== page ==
387 F.2d 4
George Dan POULOS, Appellant,
UNITED STATES of America, Appellee.
United States Court of Appeals Tenth Circuit.
January 2, 1968.
Robert A. Dufty, Denver, Colo., for appellant.
Guy L. Goodwin, Asst. U. S. Atty. (Newell A. George, U. S. Atty., with him on the brief), for appellee.
Before BREITENSTEIN, HILL and SETH, Circuit Judges.
SETH, Circuit Judge.
Appellant was indicted in two counts for making false statements and representations of a material fact in applications to the Federal Aviation Agency for an airman's medical certificate. The appellant was tried, convicted on both counts, and was sentenced to four years imprisonment on each count, the sentences to run concurrently with each other. The court further recommended that the sentences be served concurrently with the sentence the appellant was then serving in the Kansas State Penitentiary.
In this appeal appellant contends that there was no evidence to prove that the representations were material and consequently proof of an essential element of the offense is lacking. The appellant also contends that the application of the statute to this case violates basic requirements of fairness under the due process clause of the fifth amendment in that the question presented was not clear and that the answers given upon which the indictment was based were excusably unclear or incomplete.
The record shows that upon two occasions, the appellant completed an application for a medical certificate to be issued by the Federal Aviation Agency. This application was made on the agency's form 1004. The portion of this form to be completed by the applicant had spaces for the applicant's occupation, military service, employer, length of employment, and the nature of the certificate already held by the applicant. The form has spaces also for total flying time to date, flying time the last six months, and whether the applicant has had an aircraft instrument rating. The balance of this portion of the form to be completed by the applicant, other than the two questions here in issue, relate clearly to the applicant's medical history. These questions are to be answered by placing a checkmark in either a yes or a no column opposite the "condition" that constitutes the question. The first question, for example, is "frequent or severe headaches." There follow twenty-one similar questions in the same form. The twenty-second question under the same heading is "record of traffic convictions"; the twenty-third is "record of other convictions," and the twenty-fourth is "other illnesses." This "medical history" portion of the form directs that if a "yes" answer is given, "describe condition under remarks." The appellant placed checks in the "yes" column opposite both "record of traffic convictions," and "record of other convictions." In the remarks portion of the form, he added "Convicted of Grand Larceny 1948," and "convicted of several minor traffic convictions, jaywalking, speeding," on one of the applications. On the other similar application which is the subject of the second count in the indictment, he added, as far as here pertinent, "convicted of Grand Larceny 1948. Speeding & no dr. lic. in possession."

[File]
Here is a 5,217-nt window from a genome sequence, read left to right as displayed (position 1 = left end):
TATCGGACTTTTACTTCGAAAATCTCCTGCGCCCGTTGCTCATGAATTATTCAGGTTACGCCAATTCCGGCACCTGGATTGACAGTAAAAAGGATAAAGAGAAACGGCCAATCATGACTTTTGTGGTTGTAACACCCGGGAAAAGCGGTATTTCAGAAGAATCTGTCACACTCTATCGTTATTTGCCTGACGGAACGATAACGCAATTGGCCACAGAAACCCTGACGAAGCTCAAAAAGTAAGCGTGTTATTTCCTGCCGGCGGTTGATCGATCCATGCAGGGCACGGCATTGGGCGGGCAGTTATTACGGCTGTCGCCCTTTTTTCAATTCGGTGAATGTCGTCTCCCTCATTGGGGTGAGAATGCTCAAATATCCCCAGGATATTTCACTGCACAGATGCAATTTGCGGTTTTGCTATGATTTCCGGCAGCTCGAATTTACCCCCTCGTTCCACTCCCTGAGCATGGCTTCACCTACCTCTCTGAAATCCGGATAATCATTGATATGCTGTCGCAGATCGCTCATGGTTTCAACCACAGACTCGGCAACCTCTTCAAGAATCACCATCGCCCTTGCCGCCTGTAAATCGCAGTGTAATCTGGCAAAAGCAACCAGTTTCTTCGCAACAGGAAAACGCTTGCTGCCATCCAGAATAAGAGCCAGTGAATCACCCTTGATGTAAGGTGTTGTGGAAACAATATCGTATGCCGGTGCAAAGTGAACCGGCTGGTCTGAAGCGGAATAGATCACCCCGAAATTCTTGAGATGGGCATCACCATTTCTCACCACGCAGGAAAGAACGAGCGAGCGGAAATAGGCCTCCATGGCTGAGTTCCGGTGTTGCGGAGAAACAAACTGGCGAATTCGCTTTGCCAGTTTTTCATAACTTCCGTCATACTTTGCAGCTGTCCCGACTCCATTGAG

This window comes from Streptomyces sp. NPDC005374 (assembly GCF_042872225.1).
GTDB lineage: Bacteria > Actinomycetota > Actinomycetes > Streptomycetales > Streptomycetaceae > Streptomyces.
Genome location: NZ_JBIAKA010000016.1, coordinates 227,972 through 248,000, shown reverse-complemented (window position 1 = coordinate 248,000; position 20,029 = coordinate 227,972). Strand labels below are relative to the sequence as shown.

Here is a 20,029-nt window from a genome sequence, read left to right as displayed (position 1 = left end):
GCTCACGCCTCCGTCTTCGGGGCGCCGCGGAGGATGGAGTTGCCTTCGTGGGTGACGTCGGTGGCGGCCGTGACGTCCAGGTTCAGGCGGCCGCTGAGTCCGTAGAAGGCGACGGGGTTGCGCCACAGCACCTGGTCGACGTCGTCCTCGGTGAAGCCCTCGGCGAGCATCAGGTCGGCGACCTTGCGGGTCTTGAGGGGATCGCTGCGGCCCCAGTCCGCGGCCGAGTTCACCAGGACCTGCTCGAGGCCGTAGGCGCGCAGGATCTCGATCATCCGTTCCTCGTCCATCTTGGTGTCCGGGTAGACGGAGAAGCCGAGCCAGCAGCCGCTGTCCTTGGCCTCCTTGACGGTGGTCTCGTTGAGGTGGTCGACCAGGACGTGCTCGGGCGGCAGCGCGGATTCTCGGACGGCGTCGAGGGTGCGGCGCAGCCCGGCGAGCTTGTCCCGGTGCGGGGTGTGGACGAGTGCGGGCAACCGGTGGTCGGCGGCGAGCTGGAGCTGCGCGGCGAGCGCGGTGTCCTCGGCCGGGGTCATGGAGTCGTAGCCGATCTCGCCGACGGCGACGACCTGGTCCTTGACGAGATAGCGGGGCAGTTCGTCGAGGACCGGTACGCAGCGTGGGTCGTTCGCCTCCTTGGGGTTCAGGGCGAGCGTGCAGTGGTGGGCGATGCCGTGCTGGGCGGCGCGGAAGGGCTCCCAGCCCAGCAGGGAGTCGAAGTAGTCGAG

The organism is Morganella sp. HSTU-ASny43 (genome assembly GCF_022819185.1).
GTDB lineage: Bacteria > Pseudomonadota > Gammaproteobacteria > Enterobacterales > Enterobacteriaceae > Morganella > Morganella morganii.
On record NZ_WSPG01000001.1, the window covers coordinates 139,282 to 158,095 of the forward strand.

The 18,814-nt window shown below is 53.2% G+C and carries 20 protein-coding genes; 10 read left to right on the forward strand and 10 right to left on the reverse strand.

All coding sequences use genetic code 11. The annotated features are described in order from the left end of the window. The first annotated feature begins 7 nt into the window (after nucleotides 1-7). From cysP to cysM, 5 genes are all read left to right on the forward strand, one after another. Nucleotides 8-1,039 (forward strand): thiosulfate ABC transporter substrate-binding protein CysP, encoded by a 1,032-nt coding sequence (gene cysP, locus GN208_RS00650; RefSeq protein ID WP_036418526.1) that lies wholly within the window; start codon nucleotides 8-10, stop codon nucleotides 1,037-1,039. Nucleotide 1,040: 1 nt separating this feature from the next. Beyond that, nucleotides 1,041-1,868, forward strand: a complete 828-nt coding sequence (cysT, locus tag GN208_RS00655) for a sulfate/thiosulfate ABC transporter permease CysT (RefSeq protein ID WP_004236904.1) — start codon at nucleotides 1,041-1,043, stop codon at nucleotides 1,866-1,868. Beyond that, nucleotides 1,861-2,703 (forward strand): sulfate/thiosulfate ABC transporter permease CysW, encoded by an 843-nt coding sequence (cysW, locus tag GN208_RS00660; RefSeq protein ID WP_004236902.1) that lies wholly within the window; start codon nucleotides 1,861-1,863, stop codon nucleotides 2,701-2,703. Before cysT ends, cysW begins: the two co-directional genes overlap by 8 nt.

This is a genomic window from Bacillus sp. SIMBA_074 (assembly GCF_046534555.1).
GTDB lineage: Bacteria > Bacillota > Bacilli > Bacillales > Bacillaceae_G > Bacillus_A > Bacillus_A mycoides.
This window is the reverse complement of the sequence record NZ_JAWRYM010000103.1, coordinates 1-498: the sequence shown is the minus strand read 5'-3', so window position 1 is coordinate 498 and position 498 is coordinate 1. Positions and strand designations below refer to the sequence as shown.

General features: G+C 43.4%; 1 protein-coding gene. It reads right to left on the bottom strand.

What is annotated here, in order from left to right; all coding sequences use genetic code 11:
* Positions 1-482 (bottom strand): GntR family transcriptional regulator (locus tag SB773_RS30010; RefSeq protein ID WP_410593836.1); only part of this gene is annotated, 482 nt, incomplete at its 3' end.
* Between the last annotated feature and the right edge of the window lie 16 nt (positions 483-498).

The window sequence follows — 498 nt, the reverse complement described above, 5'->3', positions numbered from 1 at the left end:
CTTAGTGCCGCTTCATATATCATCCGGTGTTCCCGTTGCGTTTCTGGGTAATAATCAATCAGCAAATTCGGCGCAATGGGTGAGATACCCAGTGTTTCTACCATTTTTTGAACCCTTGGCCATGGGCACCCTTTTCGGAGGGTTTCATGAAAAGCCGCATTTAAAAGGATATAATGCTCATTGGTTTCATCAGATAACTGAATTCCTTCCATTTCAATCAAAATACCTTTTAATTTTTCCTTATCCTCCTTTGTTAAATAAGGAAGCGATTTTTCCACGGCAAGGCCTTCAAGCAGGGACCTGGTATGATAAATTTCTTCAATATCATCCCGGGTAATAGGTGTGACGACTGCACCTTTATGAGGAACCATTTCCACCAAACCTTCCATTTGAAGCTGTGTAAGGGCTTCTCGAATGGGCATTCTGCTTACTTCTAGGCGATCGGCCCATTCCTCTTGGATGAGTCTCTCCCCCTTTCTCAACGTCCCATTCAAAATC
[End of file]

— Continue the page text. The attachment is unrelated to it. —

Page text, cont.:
Following the submission of the application which is the subject of count two in the indictment, the Federal Aviation Agency learned of other criminal convictions of the appellant and returned the form for further data, indicating by checkmarks the areas where the additional data should be furnished. These checkmarks covered the matters in question together with medical questions. The appellant on the form made some minor additions and added "on appeal" in relation to "record of other convictions," and his lawyer returned the form to the Federal Aviation Agency. Further correspondence was had, and the FAA finally advised the appellant that in view of his criminal convictions, a psychiatric examination would be necesary.
The record further shows that during the course of the applicant's flying instructions, he was advised by the instructor to secure a medical certificate. The doctor to whom he went on this occasion refused to examine him by reason of his extensive criminal record. Appellant then returned and inquired of the instructor what should be done. The record shows that the instructor thereupon called an employee of the FAA to inquire as to the effect of the felony convictions, and according to the testimony the instructor was advised that this would make no difference. The appellant then was sent to another doctor and received a medical examination. There is further evidence in the record that the criminal record of the appellant was discussed by him with other medical examiners prior to the examinations which are attached to the appellant's applications here in issue.